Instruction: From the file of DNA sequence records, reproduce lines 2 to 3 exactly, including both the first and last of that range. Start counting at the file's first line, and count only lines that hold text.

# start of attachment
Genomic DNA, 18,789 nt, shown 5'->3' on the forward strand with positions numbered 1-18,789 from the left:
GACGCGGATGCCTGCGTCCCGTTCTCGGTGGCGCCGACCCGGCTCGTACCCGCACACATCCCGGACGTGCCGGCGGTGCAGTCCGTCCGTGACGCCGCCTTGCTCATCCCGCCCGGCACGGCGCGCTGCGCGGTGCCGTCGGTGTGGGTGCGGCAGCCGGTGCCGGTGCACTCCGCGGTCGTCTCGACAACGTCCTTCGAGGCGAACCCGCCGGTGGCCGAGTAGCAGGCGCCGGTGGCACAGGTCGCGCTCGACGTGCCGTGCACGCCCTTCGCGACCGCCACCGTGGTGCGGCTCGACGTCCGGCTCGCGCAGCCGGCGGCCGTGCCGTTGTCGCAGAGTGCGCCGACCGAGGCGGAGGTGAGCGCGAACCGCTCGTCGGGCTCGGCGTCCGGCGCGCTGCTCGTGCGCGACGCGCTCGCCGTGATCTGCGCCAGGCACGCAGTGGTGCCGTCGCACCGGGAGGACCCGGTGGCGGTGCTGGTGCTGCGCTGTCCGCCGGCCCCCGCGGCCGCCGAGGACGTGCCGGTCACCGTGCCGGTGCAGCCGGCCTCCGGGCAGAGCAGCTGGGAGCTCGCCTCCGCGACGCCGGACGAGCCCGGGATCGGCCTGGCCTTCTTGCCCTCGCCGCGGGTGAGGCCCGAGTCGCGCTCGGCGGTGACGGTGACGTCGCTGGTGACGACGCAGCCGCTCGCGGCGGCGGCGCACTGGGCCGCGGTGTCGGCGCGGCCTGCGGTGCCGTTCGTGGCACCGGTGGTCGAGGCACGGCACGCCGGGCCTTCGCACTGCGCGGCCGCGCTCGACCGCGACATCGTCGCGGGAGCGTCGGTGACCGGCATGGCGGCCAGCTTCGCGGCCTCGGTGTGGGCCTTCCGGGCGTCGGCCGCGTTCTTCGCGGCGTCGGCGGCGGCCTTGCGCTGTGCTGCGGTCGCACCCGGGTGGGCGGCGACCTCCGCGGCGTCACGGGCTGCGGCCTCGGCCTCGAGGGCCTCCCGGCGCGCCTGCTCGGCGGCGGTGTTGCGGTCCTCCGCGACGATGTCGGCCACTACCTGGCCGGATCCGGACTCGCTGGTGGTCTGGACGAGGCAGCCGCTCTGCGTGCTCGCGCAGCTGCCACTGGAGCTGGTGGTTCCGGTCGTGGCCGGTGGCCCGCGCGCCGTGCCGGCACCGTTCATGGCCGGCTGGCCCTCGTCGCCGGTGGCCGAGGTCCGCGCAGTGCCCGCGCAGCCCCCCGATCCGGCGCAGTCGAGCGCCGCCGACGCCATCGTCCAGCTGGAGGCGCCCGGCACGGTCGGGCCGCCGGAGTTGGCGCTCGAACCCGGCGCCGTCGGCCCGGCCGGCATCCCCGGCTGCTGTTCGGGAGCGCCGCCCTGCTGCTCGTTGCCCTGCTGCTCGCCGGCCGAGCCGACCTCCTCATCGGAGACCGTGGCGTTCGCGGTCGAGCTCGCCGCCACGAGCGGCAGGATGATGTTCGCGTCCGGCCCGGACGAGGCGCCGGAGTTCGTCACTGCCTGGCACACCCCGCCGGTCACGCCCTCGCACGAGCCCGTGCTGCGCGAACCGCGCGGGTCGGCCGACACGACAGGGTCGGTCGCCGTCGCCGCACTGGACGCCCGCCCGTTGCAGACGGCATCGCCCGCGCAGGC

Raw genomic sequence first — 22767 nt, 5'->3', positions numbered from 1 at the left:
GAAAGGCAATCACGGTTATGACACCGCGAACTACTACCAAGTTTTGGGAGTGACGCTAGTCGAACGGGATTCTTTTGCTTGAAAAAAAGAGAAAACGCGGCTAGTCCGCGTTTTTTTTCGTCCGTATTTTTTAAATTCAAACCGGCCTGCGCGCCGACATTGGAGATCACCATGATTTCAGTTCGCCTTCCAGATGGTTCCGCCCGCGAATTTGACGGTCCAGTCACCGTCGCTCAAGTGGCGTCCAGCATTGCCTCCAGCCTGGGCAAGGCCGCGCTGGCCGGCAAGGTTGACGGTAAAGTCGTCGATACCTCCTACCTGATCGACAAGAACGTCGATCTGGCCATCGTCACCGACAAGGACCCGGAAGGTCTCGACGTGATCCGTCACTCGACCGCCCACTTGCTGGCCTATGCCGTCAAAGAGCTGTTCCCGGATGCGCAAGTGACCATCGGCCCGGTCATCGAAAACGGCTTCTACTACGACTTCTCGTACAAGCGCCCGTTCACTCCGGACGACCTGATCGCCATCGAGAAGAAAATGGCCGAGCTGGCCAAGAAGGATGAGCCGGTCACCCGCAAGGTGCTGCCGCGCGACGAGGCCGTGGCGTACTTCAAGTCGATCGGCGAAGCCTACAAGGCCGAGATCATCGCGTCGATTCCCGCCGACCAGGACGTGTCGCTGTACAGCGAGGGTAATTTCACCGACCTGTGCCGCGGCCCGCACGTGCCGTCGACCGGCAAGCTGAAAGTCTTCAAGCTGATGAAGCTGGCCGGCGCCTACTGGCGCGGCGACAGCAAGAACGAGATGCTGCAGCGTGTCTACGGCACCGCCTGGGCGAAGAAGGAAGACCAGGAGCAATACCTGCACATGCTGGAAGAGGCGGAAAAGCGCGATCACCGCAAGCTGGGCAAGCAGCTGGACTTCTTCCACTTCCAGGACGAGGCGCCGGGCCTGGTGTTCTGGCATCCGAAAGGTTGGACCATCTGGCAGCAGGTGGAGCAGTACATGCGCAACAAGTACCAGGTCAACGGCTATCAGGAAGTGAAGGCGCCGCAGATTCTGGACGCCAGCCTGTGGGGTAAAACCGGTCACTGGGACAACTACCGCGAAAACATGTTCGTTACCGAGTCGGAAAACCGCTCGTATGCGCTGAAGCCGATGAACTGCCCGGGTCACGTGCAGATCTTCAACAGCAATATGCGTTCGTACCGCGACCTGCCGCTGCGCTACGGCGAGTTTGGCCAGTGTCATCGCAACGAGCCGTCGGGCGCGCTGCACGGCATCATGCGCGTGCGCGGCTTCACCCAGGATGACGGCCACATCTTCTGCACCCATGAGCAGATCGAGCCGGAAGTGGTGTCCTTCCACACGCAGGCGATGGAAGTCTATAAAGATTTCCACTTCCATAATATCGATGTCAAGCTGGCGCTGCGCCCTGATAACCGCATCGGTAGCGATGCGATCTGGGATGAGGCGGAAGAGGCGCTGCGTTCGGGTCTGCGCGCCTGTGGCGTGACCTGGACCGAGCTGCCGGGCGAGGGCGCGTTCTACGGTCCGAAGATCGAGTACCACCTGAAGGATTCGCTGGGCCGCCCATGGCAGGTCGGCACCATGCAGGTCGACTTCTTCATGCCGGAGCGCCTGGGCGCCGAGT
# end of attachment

GACGCGGATGCCTGCGTCCCGTTCTCGGTGGCGCCGACCCGGCTCGTACCCGCACACATCCCGGACGTGCCGGCGGTGCAGTCCGTCCGTGACGCCGCCTTGCTCATCCCGCCCGGCACGGCGCGCTGCGCGGTGCCGTCGGTGTGGGTGCGGCAGCCGGTGCCGGTGCACTCCGCGGTCGTCTCGACAACGTCCTTCGAGGCGAACCCGCCGGTGGCCGAGTAGCAGGCGCCGGTGGCACAGGTCGCGCTCGACGTGCCGTGCACGCCCTTCGCGACCGCCACCGTGGTGCGGCTCGACGTCCGGCTCGCGCAGCCGGCGGCCGTGCCGTTGTCGCAGAGTGCGCCGACCGAGGCGGAGGTGAGCGCGAACCGCTCGTCGGGCTCGGCGTCCGGCGCGCTGCTCGTGCGCGACGCGCTCGCCGTGATCTGCGCCAGGCACGCAGTGGTGCCGTCGCACCGGGAGGACCCGGTGGCGGTGCTGGTGCTGCGCTGTCCGCCGGCCCCCGCGGCCGCCGAGGACGTGCCGGTCACCGTGCCGGTGCAGCCGGCCTCCGGGCAGAGCAGCTGGGAGCTCGCCTCCGCGACGCCGGACGAGCCCGGGATCGGCCTGGCCTTCTTGCCCTCGCCGCGGGTGAGGCCCGAGTCGCGCTCGGCGGTGACGGTGACGTCGCTGGTGACGACGCAGCCGCTCGCGGCGGCGGCGCACTGGGCCGCGGTGTCGGCGCGGCCTGCGGTGCCGTTCGTGGCACCGGTGGTCGAGGCACGGCACGCCGGGCCTTCGCACTGCGCGGCCGCGCTCGACCGCGACATCGTCGCGGGAGCGTCGGTGACCGGCATGGCGGCCAGCTTCGCGGCCTCGGTGTGGGCCTTCCGGGCGTCGGCCGCGTTCTTCGCGGCGTCGGCGGCGGCCTTGCGCTGTGCTGCGGTCGCACCCGGGTGGGCGGCGACCTCCGCGGCGTCACGGGCTGCGGCCTCGGCCTCGAGGGCCTCCCGGCGCGCCTGCTCGGCGGCGGTGTTGCGGTCCTCCGCGACGATGTCGGCCACTACCTGGCCGGATCCGGACTCGCTGGTGGTCTGGACGAGGCAGCCGCTCTGCGTGCTCGCGCAGCTGCCACTGGAGCTGGTGGTTCCGGTCGTGGCCGGTGGCCCGCGCGCCGTGCCGGCACCGTTCATGGCCGGCTGGCCCTCGTCGCCGGTGGCCGAGGTCCGCGCAGTGCCCGCGCAGCCCCCCGATCCGGCGCAGTCGAGCGCCGCCGACGCCATCGTCCAGCTGGAGGCGCCCGGCACGGTCGGGCCGCCGGAGTTGGCGCTCGAACCCGGCGCCGTCGGCCCGGCCGGCATCCCCGGCTGCTGTTCGGGAGCGCCGCCCTGCTGCTCGTTGCCCTGCTGCTCGCCGGCCGAGCCGACCTCCTCATCGGAGACCGTGGCGTTCGCGGTCGAGCTCGCCGCCACGAGCGGCAGGATGATGTTCGCGTCCGGCCCGGACGAGGCGCCGGAGTTCGTCACTGCCTGGCACACCCCGCCGGTCACGCCCTCGCACGAGCCCGTGCTGCGCGAACCGCGCGGGTCGGCCGACACGACAGGGTCGGTCGCCGTCGCCGCACTGGACGCCCGCCCGTTGCAGACGGCATCGCCCGCGCAGGC

Raw genomic sequence first — 22767 nt, 5'->3', positions numbered from 1 at the left: